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Harringay, Haringey - So Good they Spelt it Twice!


If you'd like to learn more about the history of Harringay , see my article on Wikipedia providing an overview of the History of Harringay. The series box at the top of that page will take you to more detailed articles I've sketched out on periods in Harringay's history.

Views: 373

Comment by StephenBln on February 11, 2008 at 10:04
I like this shot very much. It clearly shows that Harringay was/is something special as far as the architecture goes.
Does anybody know if Grand Parade was built by the same developer of the Gardens and at exactly the same time?
The reason I ask is that I was thinking..
Grand Parade is of undoubtably "superior" design to the parades of shops on the west side of Green Lanes. It also lay/still lies on the, shall we say, cheaper side of the street. Was it perhaps postioned so as "a backdrop" for the ladder streets? Did perhaps the Gardens not need such a smart backdrop?
BTW, Trams first worked this section of road in 1887, when a "steam!" tram service began operating between Finsbury Park and Wood Green. (A steam service from Finsbury Park to Tottenham, Edmonton and Ponders End had opened in 1885.) These steam vehicles were just too heavy for the running tracks, had high maintenance costs, so that the company went out of business in 1890. Horse Trams were then instituted and worked the routes until electric trams were introduced by the Metropolitan Electric Tramways in July 1904.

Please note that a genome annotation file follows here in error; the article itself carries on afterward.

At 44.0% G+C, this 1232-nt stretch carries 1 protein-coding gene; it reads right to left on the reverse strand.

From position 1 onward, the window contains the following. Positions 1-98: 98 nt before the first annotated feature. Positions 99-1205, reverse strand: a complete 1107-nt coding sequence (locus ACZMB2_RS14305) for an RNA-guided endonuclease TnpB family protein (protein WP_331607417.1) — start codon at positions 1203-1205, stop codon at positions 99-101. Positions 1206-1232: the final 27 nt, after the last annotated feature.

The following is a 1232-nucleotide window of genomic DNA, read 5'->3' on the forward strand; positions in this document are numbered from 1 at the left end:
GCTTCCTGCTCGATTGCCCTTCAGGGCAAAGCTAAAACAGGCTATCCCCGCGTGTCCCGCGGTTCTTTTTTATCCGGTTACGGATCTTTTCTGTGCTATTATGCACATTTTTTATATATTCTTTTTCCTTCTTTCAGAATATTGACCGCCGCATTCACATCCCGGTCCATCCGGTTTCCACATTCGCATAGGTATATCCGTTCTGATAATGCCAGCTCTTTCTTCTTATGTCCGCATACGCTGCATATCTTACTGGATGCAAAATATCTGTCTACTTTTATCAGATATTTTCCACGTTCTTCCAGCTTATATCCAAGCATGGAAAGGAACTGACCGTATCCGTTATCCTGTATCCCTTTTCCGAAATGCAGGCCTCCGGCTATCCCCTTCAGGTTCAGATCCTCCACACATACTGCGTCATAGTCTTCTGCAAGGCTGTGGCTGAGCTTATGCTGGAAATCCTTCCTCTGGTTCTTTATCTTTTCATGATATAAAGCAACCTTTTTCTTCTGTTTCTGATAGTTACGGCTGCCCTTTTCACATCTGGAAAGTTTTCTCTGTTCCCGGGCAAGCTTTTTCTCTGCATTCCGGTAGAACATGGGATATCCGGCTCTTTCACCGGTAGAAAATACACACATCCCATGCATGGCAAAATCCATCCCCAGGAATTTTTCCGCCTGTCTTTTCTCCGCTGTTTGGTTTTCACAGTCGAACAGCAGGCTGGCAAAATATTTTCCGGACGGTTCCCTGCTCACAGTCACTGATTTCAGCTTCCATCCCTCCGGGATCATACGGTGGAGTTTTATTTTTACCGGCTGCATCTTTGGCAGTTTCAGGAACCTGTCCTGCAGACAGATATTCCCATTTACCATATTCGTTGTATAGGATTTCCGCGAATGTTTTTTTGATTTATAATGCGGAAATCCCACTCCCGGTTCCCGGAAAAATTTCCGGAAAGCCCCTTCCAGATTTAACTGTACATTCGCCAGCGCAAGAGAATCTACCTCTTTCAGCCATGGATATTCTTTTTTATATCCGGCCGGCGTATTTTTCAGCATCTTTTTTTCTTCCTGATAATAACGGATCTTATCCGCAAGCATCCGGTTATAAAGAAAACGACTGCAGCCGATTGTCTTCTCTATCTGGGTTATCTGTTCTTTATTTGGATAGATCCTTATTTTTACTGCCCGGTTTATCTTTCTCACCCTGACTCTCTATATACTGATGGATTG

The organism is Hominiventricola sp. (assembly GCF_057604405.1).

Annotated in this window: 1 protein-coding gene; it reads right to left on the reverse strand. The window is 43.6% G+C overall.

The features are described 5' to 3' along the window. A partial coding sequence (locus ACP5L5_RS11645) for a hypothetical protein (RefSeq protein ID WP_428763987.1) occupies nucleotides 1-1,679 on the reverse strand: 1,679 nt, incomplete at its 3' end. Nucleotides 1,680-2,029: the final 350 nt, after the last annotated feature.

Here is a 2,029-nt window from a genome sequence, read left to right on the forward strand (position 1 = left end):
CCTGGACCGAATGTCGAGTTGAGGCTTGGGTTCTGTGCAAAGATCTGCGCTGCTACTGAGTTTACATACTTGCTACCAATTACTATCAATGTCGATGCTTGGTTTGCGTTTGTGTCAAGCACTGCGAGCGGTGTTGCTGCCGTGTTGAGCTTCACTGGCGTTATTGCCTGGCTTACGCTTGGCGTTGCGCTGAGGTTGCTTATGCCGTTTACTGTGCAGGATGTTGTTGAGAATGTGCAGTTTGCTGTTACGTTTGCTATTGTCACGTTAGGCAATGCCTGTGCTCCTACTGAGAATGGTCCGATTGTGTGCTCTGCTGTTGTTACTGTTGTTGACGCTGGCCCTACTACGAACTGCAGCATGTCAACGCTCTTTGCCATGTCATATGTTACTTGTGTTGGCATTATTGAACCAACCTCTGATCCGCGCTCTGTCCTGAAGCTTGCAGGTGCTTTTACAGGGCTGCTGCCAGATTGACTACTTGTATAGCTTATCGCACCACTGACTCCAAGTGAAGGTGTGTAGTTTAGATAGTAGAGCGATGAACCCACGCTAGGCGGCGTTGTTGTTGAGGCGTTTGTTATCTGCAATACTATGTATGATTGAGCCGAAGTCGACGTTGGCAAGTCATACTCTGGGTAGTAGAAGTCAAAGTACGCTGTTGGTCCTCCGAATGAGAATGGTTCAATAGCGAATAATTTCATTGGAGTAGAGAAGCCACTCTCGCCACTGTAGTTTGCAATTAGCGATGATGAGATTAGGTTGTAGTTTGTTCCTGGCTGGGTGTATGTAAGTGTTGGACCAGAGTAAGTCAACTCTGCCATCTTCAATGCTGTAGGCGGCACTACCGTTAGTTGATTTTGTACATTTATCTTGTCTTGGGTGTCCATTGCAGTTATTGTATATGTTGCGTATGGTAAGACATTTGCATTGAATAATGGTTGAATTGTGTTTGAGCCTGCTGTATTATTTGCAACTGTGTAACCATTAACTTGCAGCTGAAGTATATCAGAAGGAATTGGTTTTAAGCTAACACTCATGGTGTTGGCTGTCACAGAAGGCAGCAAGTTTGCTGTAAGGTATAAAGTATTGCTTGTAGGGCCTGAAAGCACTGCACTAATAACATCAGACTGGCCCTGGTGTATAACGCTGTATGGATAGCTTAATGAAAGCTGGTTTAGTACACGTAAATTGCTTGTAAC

It is not that clear from the postcard, but MET trams carried a "vermillion and ivory" livery.. bright red and cream to you and me in 2008!
Comment by Hugh on February 11, 2008 at 12:47
JC Hill built the Salisbury, Grand Pd & the Gardens. I did a Wikipedia article on him a couple of months back. (http://en.wikipedia.org/wiki/John_Cathles_Hill)
Comment by StephenBln on February 11, 2008 at 14:10
Thanks for the Link Hugh.. A bit OT I know, but are you a J Cathles Hill buff? Do you know perhaps if he only built in the Northern suburbs of London? There are houses very similar to the gardens houses in Fulham SW6 and Clapham SW4. Any idea if he built those too?
Comment by Hugh on February 11, 2008 at 14:20
Not a JCH buff. Most of what I know is in the article from the sources quoted. Sorry.

As far as I'm aware he built in N London and Peterborough.
Comment by alistairj on June 21, 2008 at 11:17
The signage on 'Harringay's favourite building' has changed a lot over the years. 'Then', the building looks great but with ten foot high 'R.J.Brinkley, Commercial & Family' lettering completely dominating the small and ornate 'Salisbury Hotel' doorway sign that remains nowadays. It must have been quite confusing ('fancy a pint at the Brinkley'?).


'The Salisbury' sign now better indicates the purpose of the building with lettering that doesn't actually obscure windows (though with a rather forlorn pub sign on the right).
Comment by StephenBln on June 21, 2008 at 14:17
I think today's 'The Salisbury' signage is at least forty years old. It doesn't look any different to how I remember it in the 1960s.
BTW, under that sign is a rounded window. On the 1909 postcard the rounded part looks like it has 'lightbulbs?' (or cats-eyes?) on it.. Anyone any ideas on what they were?

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